After you create a new marketing campaign and set up placement tracking, you will need some time to test the traffic. That’s a must-have period that allows you to check how correct your bidding strategy is, how effective your creatives are, and how much traffic and conversions you can obtain this way.

To turn off or cherry-pick specific ad placements, you will need more than a couple of days for tests. Basically, a complete picture will appear after a couple of weeks.

3. Add a blacklist or whitelist

Now that you know which traffic sources are leaders and which are laggards, you can remove the latter from the campaign or add the first ones to a whitelist. Two ways are possible here:

Add manually

Open a campaign you want to edit (hit Campaigns > My campaigns), scroll down till the Advanced Settings section, and hit the CREATE button. You can now manually enter or paste the IDs to a blacklist or whitelist. Ensure you separate the IDs with commas. The clue on the right will remind you can use either a white- or blacklist per campaign at the same time, not both of them.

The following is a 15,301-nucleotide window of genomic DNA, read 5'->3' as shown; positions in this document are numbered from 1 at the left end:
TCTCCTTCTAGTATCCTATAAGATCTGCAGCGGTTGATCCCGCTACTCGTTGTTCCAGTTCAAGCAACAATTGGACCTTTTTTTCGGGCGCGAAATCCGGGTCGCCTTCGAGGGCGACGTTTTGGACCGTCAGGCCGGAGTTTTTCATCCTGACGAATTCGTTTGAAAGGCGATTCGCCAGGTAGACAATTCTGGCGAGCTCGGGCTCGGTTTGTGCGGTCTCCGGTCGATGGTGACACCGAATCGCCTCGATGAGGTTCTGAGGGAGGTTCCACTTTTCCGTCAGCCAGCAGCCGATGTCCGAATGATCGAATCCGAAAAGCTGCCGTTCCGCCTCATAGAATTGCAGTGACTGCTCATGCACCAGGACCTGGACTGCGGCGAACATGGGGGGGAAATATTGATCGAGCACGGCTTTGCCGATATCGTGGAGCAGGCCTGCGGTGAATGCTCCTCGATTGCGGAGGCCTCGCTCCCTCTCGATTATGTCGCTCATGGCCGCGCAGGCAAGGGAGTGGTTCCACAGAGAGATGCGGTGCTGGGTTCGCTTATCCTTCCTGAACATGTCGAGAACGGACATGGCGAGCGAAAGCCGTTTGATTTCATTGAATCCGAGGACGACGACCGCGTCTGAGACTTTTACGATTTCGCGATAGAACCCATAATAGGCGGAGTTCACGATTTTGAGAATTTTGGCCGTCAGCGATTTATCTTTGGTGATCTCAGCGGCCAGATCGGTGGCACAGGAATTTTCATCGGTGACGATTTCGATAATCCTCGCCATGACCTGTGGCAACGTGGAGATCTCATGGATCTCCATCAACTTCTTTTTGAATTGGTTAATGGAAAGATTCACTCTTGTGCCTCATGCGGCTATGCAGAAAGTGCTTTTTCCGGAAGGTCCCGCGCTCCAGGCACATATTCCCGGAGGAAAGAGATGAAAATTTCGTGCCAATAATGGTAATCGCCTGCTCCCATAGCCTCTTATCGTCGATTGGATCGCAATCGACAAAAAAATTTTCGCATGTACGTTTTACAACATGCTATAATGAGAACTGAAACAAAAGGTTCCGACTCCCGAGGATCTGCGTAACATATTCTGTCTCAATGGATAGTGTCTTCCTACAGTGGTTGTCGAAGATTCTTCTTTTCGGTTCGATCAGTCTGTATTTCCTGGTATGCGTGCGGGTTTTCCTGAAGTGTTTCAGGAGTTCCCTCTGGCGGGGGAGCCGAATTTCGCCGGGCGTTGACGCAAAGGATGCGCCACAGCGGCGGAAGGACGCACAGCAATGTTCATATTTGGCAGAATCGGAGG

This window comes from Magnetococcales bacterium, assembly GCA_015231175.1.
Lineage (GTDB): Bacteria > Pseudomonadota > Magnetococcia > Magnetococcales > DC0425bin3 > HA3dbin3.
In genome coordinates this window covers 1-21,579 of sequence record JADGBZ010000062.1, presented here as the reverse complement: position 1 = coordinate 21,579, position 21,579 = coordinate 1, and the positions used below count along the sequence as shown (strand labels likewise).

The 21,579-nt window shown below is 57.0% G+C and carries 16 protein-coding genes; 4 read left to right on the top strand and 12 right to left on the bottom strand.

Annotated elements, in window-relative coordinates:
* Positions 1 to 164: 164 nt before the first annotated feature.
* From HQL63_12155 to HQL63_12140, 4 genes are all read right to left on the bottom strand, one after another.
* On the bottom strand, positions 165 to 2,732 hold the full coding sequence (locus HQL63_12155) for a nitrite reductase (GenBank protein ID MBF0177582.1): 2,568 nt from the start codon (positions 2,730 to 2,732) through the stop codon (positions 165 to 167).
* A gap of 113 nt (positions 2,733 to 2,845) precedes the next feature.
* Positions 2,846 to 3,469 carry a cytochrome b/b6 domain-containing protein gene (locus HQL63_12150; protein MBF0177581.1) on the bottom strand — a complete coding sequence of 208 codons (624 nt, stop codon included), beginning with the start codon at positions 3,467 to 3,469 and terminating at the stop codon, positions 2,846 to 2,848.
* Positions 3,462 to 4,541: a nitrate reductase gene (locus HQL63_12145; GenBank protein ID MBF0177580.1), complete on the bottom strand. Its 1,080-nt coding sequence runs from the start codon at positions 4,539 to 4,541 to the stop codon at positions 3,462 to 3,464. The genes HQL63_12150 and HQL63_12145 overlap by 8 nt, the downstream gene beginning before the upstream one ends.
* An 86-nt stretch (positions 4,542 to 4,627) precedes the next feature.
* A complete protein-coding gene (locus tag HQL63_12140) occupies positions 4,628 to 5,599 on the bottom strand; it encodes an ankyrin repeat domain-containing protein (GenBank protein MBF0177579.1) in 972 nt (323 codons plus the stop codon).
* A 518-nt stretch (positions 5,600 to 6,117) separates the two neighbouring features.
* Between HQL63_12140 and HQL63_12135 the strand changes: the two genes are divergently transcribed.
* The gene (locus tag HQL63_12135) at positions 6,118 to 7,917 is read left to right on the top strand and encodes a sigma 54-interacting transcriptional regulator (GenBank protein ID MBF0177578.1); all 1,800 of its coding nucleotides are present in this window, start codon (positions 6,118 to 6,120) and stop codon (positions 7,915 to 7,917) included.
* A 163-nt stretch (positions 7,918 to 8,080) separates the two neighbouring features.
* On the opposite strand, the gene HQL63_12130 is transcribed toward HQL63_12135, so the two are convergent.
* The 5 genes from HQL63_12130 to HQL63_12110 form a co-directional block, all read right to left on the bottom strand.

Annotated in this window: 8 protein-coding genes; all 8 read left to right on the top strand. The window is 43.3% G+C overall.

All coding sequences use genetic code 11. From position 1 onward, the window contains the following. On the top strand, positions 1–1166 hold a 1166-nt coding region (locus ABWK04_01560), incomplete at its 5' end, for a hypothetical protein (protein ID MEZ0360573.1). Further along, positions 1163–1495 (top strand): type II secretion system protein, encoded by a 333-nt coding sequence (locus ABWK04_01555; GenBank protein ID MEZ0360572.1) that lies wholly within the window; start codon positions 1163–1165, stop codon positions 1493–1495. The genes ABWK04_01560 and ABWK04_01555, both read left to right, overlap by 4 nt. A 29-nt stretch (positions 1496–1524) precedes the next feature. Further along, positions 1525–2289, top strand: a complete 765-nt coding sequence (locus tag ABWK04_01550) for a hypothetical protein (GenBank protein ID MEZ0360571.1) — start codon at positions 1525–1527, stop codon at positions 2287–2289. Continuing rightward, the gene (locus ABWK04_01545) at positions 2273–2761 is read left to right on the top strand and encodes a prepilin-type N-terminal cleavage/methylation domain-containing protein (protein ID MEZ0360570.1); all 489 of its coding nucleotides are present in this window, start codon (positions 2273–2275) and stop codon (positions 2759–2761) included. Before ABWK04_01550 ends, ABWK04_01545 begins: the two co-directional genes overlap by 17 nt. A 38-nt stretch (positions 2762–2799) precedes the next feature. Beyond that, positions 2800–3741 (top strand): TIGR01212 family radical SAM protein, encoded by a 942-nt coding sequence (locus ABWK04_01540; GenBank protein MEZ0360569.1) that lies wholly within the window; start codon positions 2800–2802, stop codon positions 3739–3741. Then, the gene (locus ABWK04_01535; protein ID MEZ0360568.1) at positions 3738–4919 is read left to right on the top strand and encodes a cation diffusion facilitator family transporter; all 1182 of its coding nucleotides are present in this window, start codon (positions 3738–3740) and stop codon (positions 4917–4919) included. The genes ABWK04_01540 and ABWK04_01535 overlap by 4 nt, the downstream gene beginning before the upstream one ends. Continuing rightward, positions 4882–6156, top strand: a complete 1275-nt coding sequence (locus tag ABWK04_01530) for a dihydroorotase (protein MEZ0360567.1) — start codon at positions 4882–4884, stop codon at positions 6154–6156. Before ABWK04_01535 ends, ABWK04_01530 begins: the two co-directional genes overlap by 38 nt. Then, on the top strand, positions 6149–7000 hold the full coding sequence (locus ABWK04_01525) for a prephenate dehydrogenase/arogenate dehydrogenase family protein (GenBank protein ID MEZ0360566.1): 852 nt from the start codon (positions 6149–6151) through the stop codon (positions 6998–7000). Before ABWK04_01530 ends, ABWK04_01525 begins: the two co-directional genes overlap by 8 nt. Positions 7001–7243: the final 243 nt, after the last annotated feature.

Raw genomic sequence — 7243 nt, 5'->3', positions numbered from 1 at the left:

Blacklisting using CPA Goal

CPA Goal is a smart tool that optimizes your CPM/CPC traffic by conversions based on the critical parameters advertisers set. As a media buyer or affiliate marketer, you determine the following criteria:

  • The critical amount of spending
  • The number of conversions or the average cost per conversion you expect to come with this spending.

CPA Goal will adjust traffic to match these criteria. If a traffic source fails to meet your critical KPIs, the placement will be unlinked. All unlinked placements are displayed in a table you can use to form a blacklist.

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4. Monitor blacklisting and whitelisting efficiency